Skip to main content

Through the Fog: Managing Chemo Brain

By Abby Henry Singh February 3, 2016Pearls of Wisdom Blog

As a cancer survivor myself, I’ve frequently heard my fellow cancer survivor friends dismiss bouts of forgetfulness or simple mistakes as “chemo brain.” We always chuckle at this joke. Humor can be a powerful healing tool, but cognitive issues are a real side effect of cancer treatment that can be frustrating and scary for the cancer survivors who experience them. As many as 75% of cancer survivors experience cognitive issues at some point during treatment.

So, what is chemo brain? Chemo brain is what many cancer survivors call the cognitive issues that can be a side effect of cancer treatment. These issues can include memory loss, confusion, forgetfulness, and loss of concentration. Even though these side effects are commonly referred to as “chemo” brain, they can also be caused by other types of treatment or even by the stress and anxiety brought on by a cancer diagnosis.

Cognitive side effects can be short term or long term. This depends on the cause of the side effects, the age of the survivor, and the overall health of the survivor. If the cause is medication, once the medication is stopped, cognitive issues should improve. If surgery or radiation damages the brain or nervous system, the side effects may not improve over time.

Cognitive issues can be difficult to treat, but there are things you can do to help manage them.

  • Write it down.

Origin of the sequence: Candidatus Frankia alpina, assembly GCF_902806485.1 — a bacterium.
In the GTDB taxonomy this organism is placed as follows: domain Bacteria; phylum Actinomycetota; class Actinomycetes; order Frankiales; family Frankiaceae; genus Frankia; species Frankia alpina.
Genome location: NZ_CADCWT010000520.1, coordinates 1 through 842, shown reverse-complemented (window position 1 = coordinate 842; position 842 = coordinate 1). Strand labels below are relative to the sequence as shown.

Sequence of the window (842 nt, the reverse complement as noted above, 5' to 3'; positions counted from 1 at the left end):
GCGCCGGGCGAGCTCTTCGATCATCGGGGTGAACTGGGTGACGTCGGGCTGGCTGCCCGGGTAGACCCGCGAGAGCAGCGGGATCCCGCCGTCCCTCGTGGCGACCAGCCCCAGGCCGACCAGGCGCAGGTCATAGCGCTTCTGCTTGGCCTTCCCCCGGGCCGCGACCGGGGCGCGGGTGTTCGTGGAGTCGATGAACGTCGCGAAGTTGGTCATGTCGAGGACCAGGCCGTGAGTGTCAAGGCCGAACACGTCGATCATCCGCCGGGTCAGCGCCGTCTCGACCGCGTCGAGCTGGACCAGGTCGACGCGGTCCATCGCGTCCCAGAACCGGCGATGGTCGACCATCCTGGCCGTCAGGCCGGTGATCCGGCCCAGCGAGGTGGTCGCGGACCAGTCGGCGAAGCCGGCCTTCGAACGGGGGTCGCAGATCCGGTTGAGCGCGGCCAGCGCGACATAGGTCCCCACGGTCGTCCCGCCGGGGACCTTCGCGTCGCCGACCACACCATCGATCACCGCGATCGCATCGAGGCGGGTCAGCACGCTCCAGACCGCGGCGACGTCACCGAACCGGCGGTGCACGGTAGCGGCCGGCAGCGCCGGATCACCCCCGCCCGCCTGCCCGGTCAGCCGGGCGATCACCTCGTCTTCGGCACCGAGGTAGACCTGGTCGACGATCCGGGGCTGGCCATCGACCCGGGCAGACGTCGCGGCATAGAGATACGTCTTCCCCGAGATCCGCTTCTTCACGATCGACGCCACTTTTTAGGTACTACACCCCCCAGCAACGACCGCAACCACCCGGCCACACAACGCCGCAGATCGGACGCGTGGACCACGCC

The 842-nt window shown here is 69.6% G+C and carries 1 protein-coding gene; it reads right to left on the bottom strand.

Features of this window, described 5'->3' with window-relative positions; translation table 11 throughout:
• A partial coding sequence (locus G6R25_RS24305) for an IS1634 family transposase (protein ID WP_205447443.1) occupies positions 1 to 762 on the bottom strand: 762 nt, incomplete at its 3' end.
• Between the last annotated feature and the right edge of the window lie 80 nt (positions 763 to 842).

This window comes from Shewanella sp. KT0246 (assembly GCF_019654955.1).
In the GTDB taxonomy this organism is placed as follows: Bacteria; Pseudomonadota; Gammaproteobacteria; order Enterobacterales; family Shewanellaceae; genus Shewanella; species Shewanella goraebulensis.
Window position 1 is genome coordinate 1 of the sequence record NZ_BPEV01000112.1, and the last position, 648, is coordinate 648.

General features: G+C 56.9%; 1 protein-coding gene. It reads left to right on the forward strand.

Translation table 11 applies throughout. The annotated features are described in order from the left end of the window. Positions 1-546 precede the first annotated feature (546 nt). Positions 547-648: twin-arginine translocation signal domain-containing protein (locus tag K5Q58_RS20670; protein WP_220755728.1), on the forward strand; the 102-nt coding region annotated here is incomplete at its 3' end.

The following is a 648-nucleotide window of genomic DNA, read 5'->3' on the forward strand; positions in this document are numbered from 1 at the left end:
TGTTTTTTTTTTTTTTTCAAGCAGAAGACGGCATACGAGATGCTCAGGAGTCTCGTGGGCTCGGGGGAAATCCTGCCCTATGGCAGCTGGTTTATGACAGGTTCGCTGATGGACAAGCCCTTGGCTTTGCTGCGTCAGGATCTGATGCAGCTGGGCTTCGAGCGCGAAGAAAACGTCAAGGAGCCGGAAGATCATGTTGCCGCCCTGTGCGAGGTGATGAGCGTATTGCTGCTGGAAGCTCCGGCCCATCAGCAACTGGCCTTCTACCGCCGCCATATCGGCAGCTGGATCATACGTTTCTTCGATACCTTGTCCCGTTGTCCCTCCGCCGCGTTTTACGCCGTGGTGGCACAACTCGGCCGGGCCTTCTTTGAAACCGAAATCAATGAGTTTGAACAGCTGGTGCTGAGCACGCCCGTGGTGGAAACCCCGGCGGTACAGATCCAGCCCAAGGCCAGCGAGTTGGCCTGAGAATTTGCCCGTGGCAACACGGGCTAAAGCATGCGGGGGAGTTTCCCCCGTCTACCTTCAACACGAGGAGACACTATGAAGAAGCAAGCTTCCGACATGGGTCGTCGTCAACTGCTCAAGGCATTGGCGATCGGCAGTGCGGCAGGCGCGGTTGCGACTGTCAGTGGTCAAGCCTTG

• Make to-do lists to keep yourself on task.
    • Use a planner to keep up with treatment times and doctor’s appointments.
    • Place sticky notes in places you might need an occasional reminder, such as one by the front door keys, cellphone, wallet.
    • Use a timer on your phone for medications.
  • Exercise your brain.
    • Play SODOKU or complete crossword puzzles.
    • Read a little every day, even if it’s just a magazine or newspaper.
    • Color new coloring books for adults are a fun trend! These books contain beautiful and detailed images to give your brain and creativity a workout.
    • Download apps on your phone or tablet like QuizUp or 1278.
  • Avoid alcohol.
    • Avoid other substances that alter cognition as well.
  • De-clutter.
    • Throw away or donate all the things in your house that you don’t need.
    • Use labels or color coded boxes for storage.
    • Convert paper files to electronic files.
  • Sleep well.
    • Make sure your bedding is comfortable for you.
    • Use the bathroom right before you go to bed.
    • Do not watch TV or browse the web at least an hour before bed.
    • Take a warm bath before bed to relax.
  • Talk to your healthcare team.
    • Anemia, shortness of red blood cells, can cause cognitive issues. Ask your healthcare team to check your red blood cell counts if they are not doing so already.


Abby Henry Singh

Author Abby Henry Singh

Manger Content, Outreach, and Outcomes Abby Henry Singh is a native of Sevierville, Tennessee, and a graduate of Belmont University with a bachelor’s degree in English and history. She has been a member of PearlPoint Cancer Support for over 5 years. Previously, Singh was the Program and Outreach Manger for the Lupus Foundation of America, Mid-South Chapter where she worked to raise disease awareness and support those diagnosed with the disease through educational programs. She is a member of Alpha Gamma Delta sorority and the Belmont English alumni book club.

More posts by Abby Henry Singh

Leave a Reply